Finding the “I am” in “We Are.” This inspirational grouping of words stands as the theme for this year’s State of State conference.
Just as the theme states, the conference will focus on ways students and the community can better themselves through the use of knowledge and resources.
On Feb. 14 in Alumni Hall, eight individuals will speak to the Penn State community about topics such as sexual assault, mental health, cultural diversity and resources at Penn State, according to the State of State website.
Monday, State of State’s announced the eight speakers on its website.
State of State Executive Director Claudia Kotchick said the list includes “diligent and great speakers.”
In choosing the event speakers, Kotchick (junior-labor studies and employment relations) said the goal was to feature individuals who represent a broad array of topics.
Kotchick said the speakers are “really cool people, with really cool ideas.” While each speaker has Penn State in common, they all have something different to bring to the table.
One speaker, Ben Locke, is the associate director for clinical services as well as the founder of the Center for Collegiate Mental Health. He works with Counseling and Psychological Services to provide students with a safe environment to talk about their problems, according to the State of State website.
Marcellus Taylor joins the list of speakers from Penn State Harrisburg and works as the coordinator of student activities. Along with his work at Penn State, Taylor is an empowerment coach and an author who finds his interest in writing to be aimed at the development of leadership skills of young people, according to the State of State website.
Another speaker, Barry Bram is the special assistant to the vice president for student affairs at Penn State. Bram has been a part of the Penn State Community for 20 years and has previously served in residence life, judicial affairs and student activities, according to the State of State website.
Khanjan Mehta is the founding director of the Humanitarian Engineering and Social Entrepreneurship Program and assistant professor of engineering design at Penn State and joins the list of speakers. He has given many speeches on technology innovation, social entrepreneurship and global sustainability in the past, which can used as a preview for what’s to come in February, Kotchick said.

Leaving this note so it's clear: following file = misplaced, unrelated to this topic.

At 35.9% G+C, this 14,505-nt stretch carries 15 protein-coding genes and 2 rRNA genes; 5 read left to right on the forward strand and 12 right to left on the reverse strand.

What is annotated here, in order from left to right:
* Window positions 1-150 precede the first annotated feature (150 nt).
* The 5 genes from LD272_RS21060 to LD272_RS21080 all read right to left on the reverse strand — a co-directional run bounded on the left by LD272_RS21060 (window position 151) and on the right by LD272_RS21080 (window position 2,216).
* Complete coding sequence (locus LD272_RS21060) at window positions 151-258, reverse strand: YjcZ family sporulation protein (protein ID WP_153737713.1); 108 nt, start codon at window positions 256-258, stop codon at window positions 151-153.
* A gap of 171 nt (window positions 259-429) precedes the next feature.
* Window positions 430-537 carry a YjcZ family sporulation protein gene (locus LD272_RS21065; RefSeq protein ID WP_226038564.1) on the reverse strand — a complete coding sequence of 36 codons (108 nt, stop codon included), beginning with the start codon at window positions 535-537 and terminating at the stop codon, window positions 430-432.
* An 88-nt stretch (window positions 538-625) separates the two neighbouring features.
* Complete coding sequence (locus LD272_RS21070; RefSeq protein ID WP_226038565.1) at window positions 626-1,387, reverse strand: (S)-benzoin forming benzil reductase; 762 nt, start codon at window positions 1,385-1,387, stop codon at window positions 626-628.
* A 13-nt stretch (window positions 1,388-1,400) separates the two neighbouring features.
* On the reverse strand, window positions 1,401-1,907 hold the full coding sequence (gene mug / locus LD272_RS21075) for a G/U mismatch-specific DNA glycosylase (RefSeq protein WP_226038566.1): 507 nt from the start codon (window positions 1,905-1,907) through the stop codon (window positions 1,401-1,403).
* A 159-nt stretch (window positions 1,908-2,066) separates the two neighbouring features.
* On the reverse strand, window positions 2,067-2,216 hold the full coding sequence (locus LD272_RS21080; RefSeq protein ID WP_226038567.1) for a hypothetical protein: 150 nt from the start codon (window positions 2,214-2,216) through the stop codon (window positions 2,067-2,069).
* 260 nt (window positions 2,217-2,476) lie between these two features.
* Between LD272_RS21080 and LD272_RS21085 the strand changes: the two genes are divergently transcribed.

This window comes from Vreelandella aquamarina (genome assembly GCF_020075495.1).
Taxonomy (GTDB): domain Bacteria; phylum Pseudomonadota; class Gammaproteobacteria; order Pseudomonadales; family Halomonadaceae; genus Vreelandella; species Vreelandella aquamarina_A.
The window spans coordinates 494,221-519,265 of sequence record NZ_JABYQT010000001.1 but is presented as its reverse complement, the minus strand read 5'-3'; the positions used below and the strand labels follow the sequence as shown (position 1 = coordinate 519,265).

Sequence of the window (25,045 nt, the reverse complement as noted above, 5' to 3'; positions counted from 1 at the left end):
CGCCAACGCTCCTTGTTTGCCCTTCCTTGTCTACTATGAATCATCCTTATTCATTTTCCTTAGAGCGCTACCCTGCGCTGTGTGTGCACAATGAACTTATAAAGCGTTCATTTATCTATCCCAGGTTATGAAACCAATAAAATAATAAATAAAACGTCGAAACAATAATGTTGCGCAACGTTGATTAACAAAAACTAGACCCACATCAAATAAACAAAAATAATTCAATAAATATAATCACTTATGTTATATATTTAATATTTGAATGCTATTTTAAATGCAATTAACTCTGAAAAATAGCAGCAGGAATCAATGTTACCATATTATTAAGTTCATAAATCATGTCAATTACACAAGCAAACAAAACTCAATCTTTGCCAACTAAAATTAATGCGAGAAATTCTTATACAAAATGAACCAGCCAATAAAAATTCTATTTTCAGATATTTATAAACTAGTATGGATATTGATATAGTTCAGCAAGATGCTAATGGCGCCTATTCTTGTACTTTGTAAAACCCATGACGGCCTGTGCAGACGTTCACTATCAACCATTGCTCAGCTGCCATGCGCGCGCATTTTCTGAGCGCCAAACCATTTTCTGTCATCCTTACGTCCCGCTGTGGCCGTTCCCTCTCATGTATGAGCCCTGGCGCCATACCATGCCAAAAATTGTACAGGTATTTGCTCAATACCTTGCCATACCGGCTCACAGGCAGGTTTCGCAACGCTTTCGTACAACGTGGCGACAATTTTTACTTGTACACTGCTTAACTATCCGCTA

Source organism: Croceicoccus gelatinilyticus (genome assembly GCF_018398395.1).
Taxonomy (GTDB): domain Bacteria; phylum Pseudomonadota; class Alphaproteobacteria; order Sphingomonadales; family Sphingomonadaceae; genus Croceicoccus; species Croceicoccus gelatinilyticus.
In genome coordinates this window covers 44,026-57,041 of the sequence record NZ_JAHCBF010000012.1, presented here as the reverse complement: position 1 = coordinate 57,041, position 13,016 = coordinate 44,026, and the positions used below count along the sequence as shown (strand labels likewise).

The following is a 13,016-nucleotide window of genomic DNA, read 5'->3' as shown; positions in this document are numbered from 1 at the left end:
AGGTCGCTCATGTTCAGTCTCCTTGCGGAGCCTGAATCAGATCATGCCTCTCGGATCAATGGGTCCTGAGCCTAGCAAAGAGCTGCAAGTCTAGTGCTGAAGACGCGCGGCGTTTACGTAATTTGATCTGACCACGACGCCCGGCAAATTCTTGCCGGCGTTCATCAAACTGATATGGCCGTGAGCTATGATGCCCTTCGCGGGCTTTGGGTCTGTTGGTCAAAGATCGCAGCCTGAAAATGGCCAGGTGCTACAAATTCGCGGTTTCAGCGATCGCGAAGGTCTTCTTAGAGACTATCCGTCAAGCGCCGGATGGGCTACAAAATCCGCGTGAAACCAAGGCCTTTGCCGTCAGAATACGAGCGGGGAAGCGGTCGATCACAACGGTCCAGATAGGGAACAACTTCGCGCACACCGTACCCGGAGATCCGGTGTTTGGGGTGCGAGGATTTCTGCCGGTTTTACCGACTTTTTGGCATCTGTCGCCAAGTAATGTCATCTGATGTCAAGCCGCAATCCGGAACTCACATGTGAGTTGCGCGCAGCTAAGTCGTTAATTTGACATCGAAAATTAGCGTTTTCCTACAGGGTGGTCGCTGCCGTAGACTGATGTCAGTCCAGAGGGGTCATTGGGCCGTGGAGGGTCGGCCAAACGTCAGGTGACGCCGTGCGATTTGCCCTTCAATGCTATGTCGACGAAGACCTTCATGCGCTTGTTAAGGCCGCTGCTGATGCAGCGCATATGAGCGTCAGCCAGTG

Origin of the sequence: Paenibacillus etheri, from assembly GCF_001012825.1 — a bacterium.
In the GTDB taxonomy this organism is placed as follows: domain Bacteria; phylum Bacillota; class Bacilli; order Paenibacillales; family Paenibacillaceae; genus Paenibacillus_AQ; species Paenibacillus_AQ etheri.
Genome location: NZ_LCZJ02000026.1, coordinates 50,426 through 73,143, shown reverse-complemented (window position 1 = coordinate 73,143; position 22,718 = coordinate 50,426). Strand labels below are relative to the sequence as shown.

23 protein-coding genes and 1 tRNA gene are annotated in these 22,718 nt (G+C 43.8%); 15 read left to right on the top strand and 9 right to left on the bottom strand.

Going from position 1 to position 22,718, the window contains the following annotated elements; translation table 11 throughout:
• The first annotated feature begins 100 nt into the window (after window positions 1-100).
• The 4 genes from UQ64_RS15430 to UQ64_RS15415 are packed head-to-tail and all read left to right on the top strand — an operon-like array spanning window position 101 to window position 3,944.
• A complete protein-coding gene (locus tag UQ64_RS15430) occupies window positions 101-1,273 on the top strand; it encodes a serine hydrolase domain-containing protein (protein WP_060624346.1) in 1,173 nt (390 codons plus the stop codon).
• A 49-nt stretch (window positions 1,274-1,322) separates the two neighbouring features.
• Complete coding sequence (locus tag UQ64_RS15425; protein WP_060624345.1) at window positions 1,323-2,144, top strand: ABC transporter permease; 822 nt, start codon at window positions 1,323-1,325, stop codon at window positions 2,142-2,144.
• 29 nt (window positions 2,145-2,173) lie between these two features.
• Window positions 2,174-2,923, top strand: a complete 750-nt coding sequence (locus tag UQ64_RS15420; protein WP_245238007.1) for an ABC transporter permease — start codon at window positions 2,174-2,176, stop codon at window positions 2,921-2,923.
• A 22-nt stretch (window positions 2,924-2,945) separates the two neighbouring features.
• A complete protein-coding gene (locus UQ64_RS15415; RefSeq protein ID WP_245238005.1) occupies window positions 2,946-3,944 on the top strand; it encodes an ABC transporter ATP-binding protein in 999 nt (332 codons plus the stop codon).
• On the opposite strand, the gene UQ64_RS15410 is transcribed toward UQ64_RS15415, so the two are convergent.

Kotchick said that this year’s conference is especially exciting because in the two semesters following the conference projects will be implemented based on the discussions at the conference.
Kotchick said it is people like Mehta, who is very active in teaching his students, which are perfect for working on these projects.
Andrew Peck joins in the conference from serving the Penn State community as a professor of psychology and as the associate director of undergraduate studies for the department of psychology, according to the State of State website.
Katie Tenny is a counselor for Penn State in the CAPS office. Kotchick said “[Tenny] is obviously speaking about sexual assault, which is a big part of the conference this year specifically.”
Tenny specializes in sexual assault, domestic violence prevention and drinking problems among students, according to the State of State website.
Among the speakers is Jennifer Pencek, the programming coordinator of the Center for Women Students, who said she plans to inform the audience about the misconceptions made regarding sexual assault.
Pencek said she wishes to focus on the misperceptions regarding why those who are sexually assaulted do not report their attacks, as well as how they deal with assault differently.
Her goal is to “reach every person,” with her speech by highlighting the different events and services the center provides, she said.
Richard Alley, the final speaker listed, is noted for receiving the Nobel Peace Prize in 2007 for his work on climate change and is a professor of environmental science for the university, according to the State of State website.
Alley said he wishes to express the “value of learning and teaching” to his conference audience. He said he believes “we are the first generation who can make a difference for the betterment of the earth because we are the first generation that knows what to do.”
Kotchick said, in gathering the speakers and the topics to be addressed at the conference, she aimed to “incorporate the underrepresented voices and address the needs of these individuals.”
Still to come, Kotchick said, is the list of faculty and student speakers. This first group released is the group of people who showed the most interest in the conference.